Buying Guide – Shopping for the Best Hotel Sheets
Choosing the right hotel sheets can bring that “vacation” feeling to your own bedroom every night. Read on for some more details about what makes hotel sheets special, what to look for in a set of sheets, and what you should consider when comparing your options.
What Are Hotel Sheets?
When you stay in a hotel, you expect to sleep on soft, comfortable sheets. In fact, hotels often use their sheets as a marketing tool, enticing customers with terms like “European linens” or “luxurious bedding.” You can recreate that experience at home with hotel sheets.
Although some bedding manufacturers use the term “hotel sheets” to describe their products, it’s not a specific or consistent type of sheets. Rather, it refers to “hotel style” sheets, meant to mimic the experience of sleeping in a hotel.
In general, this means that the sheets are either 100 percent cotton or a cotton blend (usually cotton/polyester), wrinkle resistant, and durable enough to withstand frequent washing. The most common types of cotton used in hotel sheets are Egyptian or Pima, which are naturally soft and smooth, and resist pilling and fraying better than other fibers due to their long-staple fibers.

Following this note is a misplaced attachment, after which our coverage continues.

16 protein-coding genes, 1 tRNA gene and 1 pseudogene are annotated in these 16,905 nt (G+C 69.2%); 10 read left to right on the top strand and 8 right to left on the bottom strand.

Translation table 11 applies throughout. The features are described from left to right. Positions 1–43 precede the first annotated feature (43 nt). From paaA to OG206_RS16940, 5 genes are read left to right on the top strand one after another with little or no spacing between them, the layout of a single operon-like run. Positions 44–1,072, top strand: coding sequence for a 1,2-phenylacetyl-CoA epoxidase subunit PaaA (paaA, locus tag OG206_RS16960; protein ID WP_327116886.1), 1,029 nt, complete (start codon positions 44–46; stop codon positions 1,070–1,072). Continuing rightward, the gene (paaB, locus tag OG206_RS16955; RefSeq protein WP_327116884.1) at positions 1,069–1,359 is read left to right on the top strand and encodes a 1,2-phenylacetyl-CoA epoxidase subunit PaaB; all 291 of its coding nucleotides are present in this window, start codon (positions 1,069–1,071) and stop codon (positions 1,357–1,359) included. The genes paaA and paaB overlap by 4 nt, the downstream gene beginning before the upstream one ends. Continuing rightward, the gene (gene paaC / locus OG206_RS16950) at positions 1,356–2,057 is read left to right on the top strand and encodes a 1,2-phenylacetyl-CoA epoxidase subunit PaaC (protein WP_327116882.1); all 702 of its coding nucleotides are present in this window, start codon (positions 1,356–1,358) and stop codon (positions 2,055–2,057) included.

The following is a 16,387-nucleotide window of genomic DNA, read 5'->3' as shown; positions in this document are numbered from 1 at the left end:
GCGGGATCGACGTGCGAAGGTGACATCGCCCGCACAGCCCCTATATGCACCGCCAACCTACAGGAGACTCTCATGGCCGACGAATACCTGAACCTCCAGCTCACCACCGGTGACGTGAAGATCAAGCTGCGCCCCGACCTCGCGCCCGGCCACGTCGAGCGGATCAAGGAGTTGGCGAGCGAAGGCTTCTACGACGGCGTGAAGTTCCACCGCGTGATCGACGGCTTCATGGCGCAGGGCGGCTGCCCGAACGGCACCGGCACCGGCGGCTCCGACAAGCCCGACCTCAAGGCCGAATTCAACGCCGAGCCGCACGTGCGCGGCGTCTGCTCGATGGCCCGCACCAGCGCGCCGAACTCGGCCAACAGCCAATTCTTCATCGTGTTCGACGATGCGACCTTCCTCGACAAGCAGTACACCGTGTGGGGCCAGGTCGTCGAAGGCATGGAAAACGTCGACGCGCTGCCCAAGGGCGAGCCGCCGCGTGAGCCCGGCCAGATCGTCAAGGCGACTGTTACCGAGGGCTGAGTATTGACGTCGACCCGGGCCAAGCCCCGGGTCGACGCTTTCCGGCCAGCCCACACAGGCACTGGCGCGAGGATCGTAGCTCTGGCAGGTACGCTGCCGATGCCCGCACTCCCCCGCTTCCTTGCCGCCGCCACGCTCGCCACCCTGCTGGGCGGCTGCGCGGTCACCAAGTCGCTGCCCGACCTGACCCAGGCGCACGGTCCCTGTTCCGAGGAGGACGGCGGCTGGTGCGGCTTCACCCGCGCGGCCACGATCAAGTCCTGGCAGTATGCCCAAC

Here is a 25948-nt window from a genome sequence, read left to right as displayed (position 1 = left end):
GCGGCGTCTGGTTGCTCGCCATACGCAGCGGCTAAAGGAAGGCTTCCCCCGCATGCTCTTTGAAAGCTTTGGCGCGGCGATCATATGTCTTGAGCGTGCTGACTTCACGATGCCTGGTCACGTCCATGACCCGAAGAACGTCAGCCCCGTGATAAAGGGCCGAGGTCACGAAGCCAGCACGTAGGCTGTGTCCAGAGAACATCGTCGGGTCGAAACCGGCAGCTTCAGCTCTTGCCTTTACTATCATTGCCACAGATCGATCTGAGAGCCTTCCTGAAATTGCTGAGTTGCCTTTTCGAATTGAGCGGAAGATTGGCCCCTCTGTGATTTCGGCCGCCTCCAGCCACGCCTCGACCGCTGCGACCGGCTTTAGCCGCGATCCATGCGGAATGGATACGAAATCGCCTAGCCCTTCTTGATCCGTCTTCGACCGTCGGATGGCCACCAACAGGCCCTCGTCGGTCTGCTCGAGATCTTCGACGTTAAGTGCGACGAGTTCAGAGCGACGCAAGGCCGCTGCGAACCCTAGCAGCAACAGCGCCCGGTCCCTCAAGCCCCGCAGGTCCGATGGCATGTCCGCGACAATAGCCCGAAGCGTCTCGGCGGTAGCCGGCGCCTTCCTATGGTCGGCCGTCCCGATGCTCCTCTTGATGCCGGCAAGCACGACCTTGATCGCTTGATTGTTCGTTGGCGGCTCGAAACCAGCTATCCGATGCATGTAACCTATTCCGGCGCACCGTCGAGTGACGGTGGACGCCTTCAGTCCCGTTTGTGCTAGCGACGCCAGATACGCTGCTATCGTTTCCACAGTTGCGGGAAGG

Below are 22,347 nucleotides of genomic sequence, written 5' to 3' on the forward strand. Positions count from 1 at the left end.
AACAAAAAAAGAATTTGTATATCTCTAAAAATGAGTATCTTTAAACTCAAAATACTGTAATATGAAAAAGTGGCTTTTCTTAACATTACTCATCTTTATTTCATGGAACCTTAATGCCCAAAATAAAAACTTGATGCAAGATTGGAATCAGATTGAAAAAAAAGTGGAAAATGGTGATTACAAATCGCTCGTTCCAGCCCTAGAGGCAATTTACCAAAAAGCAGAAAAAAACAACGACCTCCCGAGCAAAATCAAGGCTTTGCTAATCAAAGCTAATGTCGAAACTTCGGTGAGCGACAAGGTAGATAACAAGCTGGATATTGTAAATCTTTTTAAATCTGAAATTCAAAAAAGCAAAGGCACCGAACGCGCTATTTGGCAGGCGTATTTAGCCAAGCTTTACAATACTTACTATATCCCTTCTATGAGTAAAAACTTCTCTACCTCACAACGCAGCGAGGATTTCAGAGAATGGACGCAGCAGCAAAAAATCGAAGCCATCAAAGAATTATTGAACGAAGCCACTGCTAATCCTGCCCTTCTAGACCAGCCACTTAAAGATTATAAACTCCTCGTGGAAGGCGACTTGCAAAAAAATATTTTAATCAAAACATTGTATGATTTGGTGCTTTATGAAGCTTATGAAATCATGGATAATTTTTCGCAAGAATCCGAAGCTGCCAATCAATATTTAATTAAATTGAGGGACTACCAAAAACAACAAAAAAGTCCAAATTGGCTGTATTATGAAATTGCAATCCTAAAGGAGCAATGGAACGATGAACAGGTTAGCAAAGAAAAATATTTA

Ultimately, what sets hotel-style sheets apart from others is their luxurious feeling. They tend to be smooth and crisp as well as soft, and offer an exceptionally comfortable sleeping experience.
How to Choose the Right Hotel Sheets
Most hotel sheets are made from cotton or a cotton/polyester blend. Cotton is preferable for several reasons. First, it’s durable. The average hotel sheet is washed as many as 300 times a year, 10-15 times more often than your sheets at home. They need to withstand so many washings while still maintaining a smooth, soft feel, and high quality cotton or a cotton/polyester blend can do that.
The most common types of cotton used in hotel sheets are Egyptian, Pima, and in some cases, Supima. Egyptian cotton refers to a specific type of long-staple cotton grown in Egypt. The fibers of true Egyptian cotton are typically 1-2 inches long, creating a more durable and smoother fabric than other cotton types.
Pima cotton is a generic term for high quality cotton grown anywhere, and it may or may not be extra long-staple. Supima cotton, on the other hand, is an extra long-staple cotton grown only in the U.S. that provides exceptional softness and durability.
Hotel sheets are generally available in standard bed sizes (twin, full, queen, and king). Some brands also offer twin XL and California king sheets. When shopping for sheets, it’s most important to look at the pocket depth.
Not all sheets will fit thicker mattresses that are more than 12 inches thick, which can lead to the fitted sheet popping off when it doesn’t extend over the entire width of the mattress. Sheets with deeper pockets will fit over thinner mattress profiles, but you may need to tuck the excess fabric under the mattress for a snug fit.